KPBS Signs Off La Jolla TV Translators

On February 15, Leon Messenie took the elevator to the top of 939 Coast Boulevard across the street from the La Jolla Cove Park and turned off the power to his two analog TV translators, perhaps for good.

K59AL and K67AM have been broadcasting with less than 2kW ERP from downtown La Jolla since at least June 1974, according to current FCC records. Messenie, now Director of Engineering, remembers that the translators have been there since before he started as a bench technician with KPBS in May 1981.

The site offered to fill the signal for the patrons of KPBS who couldn’t receive the signal by antenna because of Mt. Soledad shadowing the main signal from their channel 15 UHF analog signal on Mt. San Miguel. (At one time, KNSD had a similar fill-in translator on channel 62 at the top of Mt. Soledad.) They took a Time Warner Cable feed as video and audio source. At one time, K59AL and K67AM were at different locations, but they lost their lease on the alternate building, according to Messenie.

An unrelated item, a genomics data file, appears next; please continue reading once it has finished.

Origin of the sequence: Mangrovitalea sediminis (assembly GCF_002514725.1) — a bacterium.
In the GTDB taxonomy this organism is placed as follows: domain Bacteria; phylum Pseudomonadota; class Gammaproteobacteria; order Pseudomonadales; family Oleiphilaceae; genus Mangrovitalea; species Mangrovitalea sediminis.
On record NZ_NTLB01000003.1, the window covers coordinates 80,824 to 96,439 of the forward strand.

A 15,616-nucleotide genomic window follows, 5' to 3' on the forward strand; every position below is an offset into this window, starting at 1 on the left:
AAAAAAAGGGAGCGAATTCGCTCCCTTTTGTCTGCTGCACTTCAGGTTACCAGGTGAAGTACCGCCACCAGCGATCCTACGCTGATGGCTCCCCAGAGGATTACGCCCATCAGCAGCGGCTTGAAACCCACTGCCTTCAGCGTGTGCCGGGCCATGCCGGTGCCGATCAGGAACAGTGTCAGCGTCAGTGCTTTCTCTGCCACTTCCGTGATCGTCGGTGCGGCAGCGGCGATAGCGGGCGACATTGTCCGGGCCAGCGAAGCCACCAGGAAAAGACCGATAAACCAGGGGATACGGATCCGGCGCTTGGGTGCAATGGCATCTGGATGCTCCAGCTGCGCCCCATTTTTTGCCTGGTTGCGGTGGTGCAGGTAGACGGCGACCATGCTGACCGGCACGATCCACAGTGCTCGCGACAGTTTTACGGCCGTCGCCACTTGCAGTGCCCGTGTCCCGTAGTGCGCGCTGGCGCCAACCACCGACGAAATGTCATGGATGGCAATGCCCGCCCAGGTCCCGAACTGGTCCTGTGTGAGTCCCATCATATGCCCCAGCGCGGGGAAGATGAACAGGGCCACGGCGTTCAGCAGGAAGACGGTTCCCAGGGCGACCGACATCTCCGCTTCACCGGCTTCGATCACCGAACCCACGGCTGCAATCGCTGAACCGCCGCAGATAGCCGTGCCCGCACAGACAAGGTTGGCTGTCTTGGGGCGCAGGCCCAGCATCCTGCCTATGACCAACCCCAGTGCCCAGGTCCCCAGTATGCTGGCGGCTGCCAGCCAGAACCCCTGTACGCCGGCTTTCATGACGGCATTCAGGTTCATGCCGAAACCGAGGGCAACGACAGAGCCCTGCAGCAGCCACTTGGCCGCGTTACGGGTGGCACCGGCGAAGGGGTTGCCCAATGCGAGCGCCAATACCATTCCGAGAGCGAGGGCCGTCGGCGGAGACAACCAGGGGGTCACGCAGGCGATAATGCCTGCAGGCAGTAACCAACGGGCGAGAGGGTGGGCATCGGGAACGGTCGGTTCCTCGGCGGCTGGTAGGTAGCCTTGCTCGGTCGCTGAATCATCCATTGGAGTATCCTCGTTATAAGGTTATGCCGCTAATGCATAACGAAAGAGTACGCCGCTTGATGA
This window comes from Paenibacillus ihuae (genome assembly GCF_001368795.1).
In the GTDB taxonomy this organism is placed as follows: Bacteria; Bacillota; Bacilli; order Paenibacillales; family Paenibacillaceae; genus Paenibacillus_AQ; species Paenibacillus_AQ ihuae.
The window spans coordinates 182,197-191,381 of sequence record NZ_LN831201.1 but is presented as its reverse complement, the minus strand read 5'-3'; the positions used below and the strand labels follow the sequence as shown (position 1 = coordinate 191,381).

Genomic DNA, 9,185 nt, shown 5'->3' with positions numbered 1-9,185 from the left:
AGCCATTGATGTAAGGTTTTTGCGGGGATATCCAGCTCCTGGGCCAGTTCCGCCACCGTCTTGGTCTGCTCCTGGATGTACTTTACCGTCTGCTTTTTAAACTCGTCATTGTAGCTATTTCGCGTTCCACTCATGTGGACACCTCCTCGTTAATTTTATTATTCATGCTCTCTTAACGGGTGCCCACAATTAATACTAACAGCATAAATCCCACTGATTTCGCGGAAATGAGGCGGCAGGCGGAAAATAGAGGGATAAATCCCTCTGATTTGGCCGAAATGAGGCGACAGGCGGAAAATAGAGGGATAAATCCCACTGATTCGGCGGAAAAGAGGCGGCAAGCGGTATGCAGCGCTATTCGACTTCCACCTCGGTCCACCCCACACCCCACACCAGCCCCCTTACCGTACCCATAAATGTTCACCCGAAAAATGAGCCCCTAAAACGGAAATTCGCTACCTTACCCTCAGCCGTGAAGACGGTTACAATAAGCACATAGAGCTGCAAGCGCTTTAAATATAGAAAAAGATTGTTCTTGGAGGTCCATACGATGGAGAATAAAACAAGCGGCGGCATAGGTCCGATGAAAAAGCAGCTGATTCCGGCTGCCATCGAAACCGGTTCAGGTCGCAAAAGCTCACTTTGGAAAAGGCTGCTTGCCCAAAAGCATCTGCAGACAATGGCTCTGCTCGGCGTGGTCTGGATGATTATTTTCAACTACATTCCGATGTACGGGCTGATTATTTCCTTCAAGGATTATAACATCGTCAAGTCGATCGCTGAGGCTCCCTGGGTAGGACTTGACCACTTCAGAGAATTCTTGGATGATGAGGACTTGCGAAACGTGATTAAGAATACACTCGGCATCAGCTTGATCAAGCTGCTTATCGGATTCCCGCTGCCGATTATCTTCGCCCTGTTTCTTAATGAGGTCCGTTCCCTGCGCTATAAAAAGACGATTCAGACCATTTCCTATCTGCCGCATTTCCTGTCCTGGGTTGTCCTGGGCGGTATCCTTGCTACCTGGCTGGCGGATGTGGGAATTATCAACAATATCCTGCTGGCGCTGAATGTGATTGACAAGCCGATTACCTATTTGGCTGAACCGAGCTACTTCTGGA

He looked for a displacement DTV channel for the La Jolla translators, but when he applied for channel 15, the Los Angeles Sheriff’s Department asked for the entire 6 MHz wide channel as a new land mobile band, and the FCC formally agreed last year, citing support for Homeland Security. Then he filed for channel 38. During international coordination, Mexico objected, then it suddenly appeared occupied as XHAS-DT from Tijuana.

Messenie says that Verizon is now ready to take over the 700MHz bandwidth they purchased by auction years ago. “They have been very supportive. Verizon was working with our Washington DC legal firm and even wrote a letter to the FCC when we were waiting to hear back from the FCC. They were on our side trying to get channel 38.  Then Mexico fired up on 38 and it was all over. Eventually all they could say was that they now had their 700MHz equipment in place and were ready to start testing. They worked with me until I could get our ducks in a row for turning off the translators. Once our Audience Service department was ready for the call I shut off the translators. Verizon was very nice throughout the whole ordeal.”

KPBS licensee San Diego State University said in their STA filing for a dark channel that they will continue to pursue a replacement digital allocation. Meanwhile, reaction to the shutdown resulted in four calls during the first two weeks of being off-the-air.